Another more complex, but cleaner, way to do this is to create an array of function references.
menuFunctions = [ShowBreakfastMenu, ShowLunchMenu,…] while (true) msg = wait(0, port) if (type(msg) = "roListScreenEvent") if (msg.isListItemSelected()) menuFunctions[msg.GetIndex()]() ‘Call function based on index endif endif end while
The key to understanding how this code works lies in the BrightScript function reference concept. A function reference is just the name of a given function. Function references can be assigned to variables, used as array elements, and even passed to other functions. The function that corresponds to a function reference can be called by using the function call operator “()”. Here are some examples of calling a function called doSomething by reference:
Function doSomething() as void ... End Function doSomethingReference = doSomething ‘Call doSomething by reference doSomethingReference() references = [doSomething, …] ‘We can also put function references in an array references() ‘Call doSomething through the array element function reference
With this in mind, let’s go back to the second approach to implementing the menu in the list view screen. The array menuFunctions contains the name of each of the channel’s screen creation functions. These are in the same order as the list items to which they correspond in the associated list screen. Then, when the isListItemSelected event is handled in the list screen’s event loop, we grab the corresponding function name from the menuFunctions array. The function is then called by reference using the “()” operator on the correct array element:
menuFunctions[msg.GetIndex()]() ‘Call function based on index
In the sample channel we use the function reference approach. To see what the menu items actually do, click the Breakfast menu item and you’ll see the detailed breakfast menu rendered in a simple poster screen:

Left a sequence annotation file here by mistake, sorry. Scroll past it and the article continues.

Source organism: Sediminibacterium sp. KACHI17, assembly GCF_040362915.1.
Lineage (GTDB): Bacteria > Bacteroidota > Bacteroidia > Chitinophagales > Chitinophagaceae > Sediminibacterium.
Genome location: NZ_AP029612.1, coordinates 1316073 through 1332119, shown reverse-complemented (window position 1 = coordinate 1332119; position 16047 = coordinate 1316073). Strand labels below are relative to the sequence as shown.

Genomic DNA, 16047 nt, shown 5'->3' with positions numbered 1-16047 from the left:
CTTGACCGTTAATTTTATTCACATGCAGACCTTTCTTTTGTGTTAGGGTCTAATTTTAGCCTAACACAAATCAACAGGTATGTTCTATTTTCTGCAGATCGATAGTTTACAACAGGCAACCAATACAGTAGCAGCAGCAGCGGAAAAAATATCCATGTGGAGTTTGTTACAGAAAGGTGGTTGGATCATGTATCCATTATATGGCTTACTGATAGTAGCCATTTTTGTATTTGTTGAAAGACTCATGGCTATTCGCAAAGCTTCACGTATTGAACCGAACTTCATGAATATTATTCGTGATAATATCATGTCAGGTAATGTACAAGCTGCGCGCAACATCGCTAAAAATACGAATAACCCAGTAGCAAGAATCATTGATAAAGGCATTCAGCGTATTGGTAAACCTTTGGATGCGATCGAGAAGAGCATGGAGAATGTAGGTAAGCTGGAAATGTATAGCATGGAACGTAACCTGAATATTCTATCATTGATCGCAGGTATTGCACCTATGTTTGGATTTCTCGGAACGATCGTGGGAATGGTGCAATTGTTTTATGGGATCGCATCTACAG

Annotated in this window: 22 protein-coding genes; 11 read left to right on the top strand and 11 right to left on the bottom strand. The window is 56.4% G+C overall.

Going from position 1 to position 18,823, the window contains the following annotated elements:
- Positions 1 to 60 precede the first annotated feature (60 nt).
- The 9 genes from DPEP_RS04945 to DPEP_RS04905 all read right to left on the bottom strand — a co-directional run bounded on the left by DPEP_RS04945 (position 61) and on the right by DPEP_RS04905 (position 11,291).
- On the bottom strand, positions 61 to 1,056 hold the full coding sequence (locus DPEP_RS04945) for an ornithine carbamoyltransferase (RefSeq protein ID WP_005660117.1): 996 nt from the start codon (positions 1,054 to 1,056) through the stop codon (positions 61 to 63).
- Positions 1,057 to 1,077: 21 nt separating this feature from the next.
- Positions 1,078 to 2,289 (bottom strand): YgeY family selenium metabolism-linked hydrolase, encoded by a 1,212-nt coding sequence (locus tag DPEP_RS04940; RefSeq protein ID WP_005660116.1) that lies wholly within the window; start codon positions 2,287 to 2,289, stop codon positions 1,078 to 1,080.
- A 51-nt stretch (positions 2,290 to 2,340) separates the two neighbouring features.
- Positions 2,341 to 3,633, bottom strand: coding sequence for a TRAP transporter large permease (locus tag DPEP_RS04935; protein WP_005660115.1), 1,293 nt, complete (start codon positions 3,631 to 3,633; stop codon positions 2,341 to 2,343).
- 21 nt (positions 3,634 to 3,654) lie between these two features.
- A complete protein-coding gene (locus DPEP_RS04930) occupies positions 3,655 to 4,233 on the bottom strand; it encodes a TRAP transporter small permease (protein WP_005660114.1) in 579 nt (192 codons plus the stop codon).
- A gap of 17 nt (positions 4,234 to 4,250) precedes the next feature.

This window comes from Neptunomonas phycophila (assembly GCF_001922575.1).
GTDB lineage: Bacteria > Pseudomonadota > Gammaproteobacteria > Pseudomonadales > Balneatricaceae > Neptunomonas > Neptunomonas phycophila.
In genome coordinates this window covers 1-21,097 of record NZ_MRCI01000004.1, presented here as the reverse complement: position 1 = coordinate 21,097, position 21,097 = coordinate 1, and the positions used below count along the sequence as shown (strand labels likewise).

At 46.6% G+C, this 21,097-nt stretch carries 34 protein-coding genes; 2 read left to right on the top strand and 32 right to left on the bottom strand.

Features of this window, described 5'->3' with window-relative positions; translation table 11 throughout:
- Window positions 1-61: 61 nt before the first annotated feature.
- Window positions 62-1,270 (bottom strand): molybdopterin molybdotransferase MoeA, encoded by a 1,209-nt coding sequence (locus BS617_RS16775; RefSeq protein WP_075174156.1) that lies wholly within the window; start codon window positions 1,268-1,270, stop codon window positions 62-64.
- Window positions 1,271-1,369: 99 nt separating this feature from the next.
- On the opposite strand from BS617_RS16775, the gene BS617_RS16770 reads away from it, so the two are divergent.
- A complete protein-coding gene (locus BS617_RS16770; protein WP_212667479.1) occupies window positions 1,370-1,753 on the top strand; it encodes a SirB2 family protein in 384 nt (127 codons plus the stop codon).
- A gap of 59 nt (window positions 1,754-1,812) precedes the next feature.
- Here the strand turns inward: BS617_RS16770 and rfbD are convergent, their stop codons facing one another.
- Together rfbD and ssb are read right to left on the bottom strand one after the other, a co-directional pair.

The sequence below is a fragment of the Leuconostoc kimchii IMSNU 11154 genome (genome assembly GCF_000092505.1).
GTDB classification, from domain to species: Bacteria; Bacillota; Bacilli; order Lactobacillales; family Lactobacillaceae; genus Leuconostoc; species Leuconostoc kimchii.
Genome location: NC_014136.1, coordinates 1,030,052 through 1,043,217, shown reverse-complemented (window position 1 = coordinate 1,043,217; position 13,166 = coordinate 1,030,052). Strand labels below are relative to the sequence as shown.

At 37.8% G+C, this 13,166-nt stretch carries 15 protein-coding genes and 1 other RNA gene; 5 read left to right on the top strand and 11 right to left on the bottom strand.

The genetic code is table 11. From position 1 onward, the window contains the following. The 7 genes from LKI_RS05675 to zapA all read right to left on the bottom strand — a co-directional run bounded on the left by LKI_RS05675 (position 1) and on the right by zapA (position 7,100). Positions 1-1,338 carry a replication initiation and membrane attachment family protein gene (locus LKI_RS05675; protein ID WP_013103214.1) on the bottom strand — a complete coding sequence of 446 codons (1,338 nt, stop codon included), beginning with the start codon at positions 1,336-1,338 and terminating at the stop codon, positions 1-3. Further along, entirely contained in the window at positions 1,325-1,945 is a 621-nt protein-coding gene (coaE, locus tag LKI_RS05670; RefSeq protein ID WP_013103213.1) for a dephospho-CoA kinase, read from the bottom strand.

Clicking the Lunch menu item displays the detailed lunch menu, which is implemented using a grid screen:
So far we’ve looked at how to use a list screen to build simple category navigation into a channel. Moving from screens like the poster or grid screens above to other screens in your channel is just as easy. Simply handle the isListItemSelected event in the screen’s event loop to detect when an item is selected and respond appropriately.
In the sample channel, you can click on any of the items in the breakfast menu poster screen to display a details screen with more information about the selected item. A sample of this screen (also called a “springboard” screen) is shown below:
The two buttons at the right of this screen demonstrate another BrightScript navigation technique. When one of these buttons is selected, the details screen receives an isButtonPressed event. The message sent with the event contains the index of the selected button. As with list, poster, and grid screen item indexes, this button index can be used to control what the channel does in response to the button press, including navigating to new screens, opening dialogs, and other actions.
while (true) msg = wait(0, port) if (type(msg) = "roSpringboardScreenEvent") if (msg.isButtonPressed()) buttonIndex = msg.GetIndex() 'Open a new screen corresponding to the button index … endif endif end while
To try and minimize the size of the sample channel download, only the breakfast and lunch list screen items open poster or grid screens. Furthermore, only the breakfast menu poster screen items can be clicked to open details screens. You could easily use these two categories as a guide to complete the channel on your own. Or you can just use the code as is to get started navigating within your own channels. Happy coding!